BMI is directly related to obesity and is usually considered an important part of the preoperative assessment. Increasing BMI has been shown to be associated with increased rates of unplanned hospital admissions and postoperative complications following arthroscopic procedures [30,31,32]. In one recently published study with 141,335 patients following arthroscopic surgery [33], the authors found that the most common complications were DVT (0.27%), and VTE risk factors included being overweight (25.0 ≤ BMI < 30, OR = 1.474) or diabetic with class I obesity (30.0 ≤ BMI < 35, OR = 1.469), which is partially consistent with the characteristics of the ACLR group in our study. In our study, BMI was associated with an OR of 1.151 for VTE (p = 0.054). A statistically significant difference would likely be obtained with an increase in the sample size in future studies.

Our study has some limitations. First, the retrospective design limited our assessment of the true effect of surgical intervention on the risk of VTE. Second, the number of ACLR patients was relatively small. The power analysis showed that a patient number of 100 per group was sufficient to reach a sufficiently narrow CI, but a study with a larger number of patients would increase its clinical importance. In our study, the tendency of ACLR, age and BMI to be associated with an increased risk of VTE was found, so a much larger patient group may strengthen the statistical significance. Third, the incidence of VTE in this study was mainly identified at 2 weeks after surgery by duplex ultrasound. DVT may develop in patients after they are discharged. All patients underwent follow-up for clinical assessments, but asymptomatic DVT may not have been detected. Therefore, the true overall incidence of DVT after ACL reconstruction is probably slightly higher than that shown in this study. Finally, contraceptive and NSAID use in our study by female patients was not recorded, and this may have an overall effect on the final incidence of DVT [22, 34].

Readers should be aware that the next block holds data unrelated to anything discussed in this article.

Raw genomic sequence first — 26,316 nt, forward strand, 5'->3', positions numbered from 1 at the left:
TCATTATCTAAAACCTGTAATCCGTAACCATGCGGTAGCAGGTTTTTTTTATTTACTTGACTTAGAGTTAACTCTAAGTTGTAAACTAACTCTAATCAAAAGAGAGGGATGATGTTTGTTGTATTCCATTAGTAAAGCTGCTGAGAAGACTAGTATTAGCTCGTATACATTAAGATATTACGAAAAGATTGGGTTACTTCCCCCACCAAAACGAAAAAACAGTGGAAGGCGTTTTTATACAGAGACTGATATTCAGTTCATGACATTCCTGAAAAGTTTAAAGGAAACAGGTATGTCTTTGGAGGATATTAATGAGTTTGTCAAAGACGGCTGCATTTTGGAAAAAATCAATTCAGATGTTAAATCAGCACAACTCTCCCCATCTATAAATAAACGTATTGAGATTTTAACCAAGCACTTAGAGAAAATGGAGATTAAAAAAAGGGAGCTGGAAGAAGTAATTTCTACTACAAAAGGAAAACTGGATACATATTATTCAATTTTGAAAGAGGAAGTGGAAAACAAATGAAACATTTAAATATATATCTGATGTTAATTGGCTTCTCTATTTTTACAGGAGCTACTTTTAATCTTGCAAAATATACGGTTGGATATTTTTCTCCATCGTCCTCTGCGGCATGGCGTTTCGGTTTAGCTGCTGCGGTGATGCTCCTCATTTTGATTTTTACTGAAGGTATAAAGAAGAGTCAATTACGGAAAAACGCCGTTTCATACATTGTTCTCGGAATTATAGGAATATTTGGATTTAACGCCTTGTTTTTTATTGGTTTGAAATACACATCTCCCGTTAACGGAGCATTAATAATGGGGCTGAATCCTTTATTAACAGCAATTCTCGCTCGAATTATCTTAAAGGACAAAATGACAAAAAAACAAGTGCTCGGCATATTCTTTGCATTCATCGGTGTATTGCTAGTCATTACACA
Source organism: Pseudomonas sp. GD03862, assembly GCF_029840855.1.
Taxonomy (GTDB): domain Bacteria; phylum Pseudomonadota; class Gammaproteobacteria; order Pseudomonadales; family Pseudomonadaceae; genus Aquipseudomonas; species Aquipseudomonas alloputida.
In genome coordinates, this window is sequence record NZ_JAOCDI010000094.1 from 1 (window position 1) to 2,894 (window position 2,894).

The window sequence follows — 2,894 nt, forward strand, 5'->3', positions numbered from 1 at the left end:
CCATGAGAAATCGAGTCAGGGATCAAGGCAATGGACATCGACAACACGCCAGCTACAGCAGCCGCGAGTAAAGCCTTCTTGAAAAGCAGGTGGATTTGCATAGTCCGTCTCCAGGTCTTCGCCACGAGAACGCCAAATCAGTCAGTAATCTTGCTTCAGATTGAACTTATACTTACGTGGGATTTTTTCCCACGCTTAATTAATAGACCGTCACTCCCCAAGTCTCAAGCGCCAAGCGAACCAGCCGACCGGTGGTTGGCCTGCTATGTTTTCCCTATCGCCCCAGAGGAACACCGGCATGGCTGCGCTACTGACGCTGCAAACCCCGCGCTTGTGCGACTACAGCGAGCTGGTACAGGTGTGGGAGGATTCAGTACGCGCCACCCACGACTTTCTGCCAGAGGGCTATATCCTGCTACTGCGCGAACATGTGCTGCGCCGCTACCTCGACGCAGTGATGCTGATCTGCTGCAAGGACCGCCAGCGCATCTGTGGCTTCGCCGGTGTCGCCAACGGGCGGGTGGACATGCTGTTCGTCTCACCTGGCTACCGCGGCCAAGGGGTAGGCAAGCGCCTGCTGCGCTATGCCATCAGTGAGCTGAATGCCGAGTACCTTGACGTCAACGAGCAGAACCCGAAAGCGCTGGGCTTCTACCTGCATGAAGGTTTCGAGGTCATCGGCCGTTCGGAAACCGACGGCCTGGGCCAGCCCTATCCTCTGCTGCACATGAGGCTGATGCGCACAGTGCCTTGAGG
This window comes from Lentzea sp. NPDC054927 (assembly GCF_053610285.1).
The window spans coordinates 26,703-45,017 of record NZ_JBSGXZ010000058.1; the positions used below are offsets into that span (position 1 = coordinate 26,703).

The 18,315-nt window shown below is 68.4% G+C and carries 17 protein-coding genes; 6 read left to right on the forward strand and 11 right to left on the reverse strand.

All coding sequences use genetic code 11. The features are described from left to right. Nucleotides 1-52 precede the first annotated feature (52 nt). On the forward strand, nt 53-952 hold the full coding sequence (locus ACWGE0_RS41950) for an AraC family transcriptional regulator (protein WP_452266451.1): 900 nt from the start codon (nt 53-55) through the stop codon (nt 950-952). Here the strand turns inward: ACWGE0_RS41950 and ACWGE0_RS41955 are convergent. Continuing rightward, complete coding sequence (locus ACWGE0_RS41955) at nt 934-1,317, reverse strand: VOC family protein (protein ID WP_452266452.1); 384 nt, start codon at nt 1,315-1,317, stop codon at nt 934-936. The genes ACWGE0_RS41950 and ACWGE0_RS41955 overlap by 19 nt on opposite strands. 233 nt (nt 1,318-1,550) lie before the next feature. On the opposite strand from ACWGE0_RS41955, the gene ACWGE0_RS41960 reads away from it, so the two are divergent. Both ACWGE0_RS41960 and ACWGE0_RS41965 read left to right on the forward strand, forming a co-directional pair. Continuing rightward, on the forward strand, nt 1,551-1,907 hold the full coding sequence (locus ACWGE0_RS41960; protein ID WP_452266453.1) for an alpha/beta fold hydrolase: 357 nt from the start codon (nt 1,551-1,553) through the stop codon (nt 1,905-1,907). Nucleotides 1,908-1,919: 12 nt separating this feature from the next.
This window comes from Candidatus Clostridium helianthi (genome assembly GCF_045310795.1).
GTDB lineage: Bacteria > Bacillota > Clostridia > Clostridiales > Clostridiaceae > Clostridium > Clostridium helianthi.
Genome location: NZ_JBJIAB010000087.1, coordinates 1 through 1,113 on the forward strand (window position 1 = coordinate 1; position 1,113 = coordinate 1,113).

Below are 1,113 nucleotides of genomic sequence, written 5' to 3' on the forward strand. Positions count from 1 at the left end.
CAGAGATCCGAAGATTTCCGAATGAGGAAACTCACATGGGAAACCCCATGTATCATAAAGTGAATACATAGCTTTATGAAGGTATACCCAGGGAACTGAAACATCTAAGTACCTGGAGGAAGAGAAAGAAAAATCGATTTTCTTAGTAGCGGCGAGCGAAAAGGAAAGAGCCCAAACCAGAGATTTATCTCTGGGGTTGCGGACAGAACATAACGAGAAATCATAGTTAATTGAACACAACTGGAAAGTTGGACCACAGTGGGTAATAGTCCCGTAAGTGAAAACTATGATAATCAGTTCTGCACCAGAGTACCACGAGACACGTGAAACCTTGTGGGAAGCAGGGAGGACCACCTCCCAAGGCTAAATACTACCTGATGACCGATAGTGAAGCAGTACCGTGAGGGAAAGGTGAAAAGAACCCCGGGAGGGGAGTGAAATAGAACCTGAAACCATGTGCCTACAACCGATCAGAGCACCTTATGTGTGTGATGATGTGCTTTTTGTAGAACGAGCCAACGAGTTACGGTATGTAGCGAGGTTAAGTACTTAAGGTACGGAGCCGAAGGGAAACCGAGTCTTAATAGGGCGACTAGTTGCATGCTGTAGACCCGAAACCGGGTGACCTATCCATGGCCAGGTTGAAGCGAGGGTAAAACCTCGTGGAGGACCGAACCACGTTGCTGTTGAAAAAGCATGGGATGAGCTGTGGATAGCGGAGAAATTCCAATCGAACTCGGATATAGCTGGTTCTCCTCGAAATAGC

The incidence of VTE after ACL reconstruction and meniscectomy detected by duplex ultrasound within 6 weeks post-surgery was 10.8 and 5.3%, respectively. ACL reconstruction, older age and increased BMI tended to increase the risk of VTE following knee arthroscopic surgeries.

Availability of data and materials

All data generated or analysed during this study are included in this published article.



Venous thromboembolism


Anterior cruciate ligament reconstruction


Body mass index


Pulmonary embolism


Deep vein thrombosis


  1. Graham WC, Flanigan DC. Venous thromboembolism following arthroscopic knee surgery: a current concepts review of incidence, prophylaxis, and preoperative risk assessment. Sports Med (Auckland, NZ). 2014;44(3):331–43.

    Article  Google Scholar 

  2. Murphy RF, Heyworth B, Kramer D, Naqvi M, Miller PE, Yen YM, et al. Symptomatic venous thromboembolism after adolescent knee arthroscopy. J Pediatr Orthop. 2019;39(3):125–9.